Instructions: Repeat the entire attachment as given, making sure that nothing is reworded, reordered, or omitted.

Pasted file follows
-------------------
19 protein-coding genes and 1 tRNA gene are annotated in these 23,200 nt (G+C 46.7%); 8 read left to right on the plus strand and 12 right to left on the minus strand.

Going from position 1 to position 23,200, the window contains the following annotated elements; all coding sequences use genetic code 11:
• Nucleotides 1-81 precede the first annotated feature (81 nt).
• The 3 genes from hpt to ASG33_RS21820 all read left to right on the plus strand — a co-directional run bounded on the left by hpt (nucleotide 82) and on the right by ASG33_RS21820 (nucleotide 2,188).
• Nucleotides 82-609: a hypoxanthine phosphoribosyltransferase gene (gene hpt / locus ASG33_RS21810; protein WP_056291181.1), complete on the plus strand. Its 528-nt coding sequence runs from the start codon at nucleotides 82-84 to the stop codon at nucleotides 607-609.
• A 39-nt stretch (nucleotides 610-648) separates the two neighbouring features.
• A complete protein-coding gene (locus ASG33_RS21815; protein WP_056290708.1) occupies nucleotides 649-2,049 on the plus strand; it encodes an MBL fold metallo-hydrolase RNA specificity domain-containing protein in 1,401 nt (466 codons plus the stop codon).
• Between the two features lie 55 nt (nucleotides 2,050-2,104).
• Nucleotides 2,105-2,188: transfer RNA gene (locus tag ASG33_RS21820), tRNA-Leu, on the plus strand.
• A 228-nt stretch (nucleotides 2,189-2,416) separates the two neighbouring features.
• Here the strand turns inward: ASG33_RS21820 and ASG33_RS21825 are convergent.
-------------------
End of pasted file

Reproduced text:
19 protein-coding genes and 1 tRNA gene are annotated in these 23,200 nt (G+C 46.7%); 8 read left to right on the plus strand and 12 right to left on the minus strand.

Going from position 1 to position 23,200, the window contains the following annotated elements; all coding sequences use genetic code 11:
• Nucleotides 1-81 precede the first annotated feature (81 nt).
• The 3 genes from hpt to ASG33_RS21820 all read left to right on the plus strand — a co-directional run bounded on the left by hpt (nucleotide 82) and on the right by ASG33_RS21820 (nucleotide 2,188).
• Nucleotides 82-609: a hypoxanthine phosphoribosyltransferase gene (gene hpt / locus ASG33_RS21810; protein WP_056291181.1), complete on the plus strand. Its 528-nt coding sequence runs from the start codon at nucleotides 82-84 to the stop codon at nucleotides 607-609.
• A 39-nt stretch (nucleotides 610-648) separates the two neighbouring features.
• A complete protein-coding gene (locus ASG33_RS21815; protein WP_056290708.1) occupies nucleotides 649-2,049 on the plus strand; it encodes an MBL fold metallo-hydrolase RNA specificity domain-containing protein in 1,401 nt (466 codons plus the stop codon).
• Between the two features lie 55 nt (nucleotides 2,050-2,104).
• Nucleotides 2,105-2,188: transfer RNA gene (locus tag ASG33_RS21820), tRNA-Leu, on the plus strand.
• A 228-nt stretch (nucleotides 2,189-2,416) separates the two neighbouring features.
• Here the strand turns inward: ASG33_RS21820 and ASG33_RS21825 are convergent.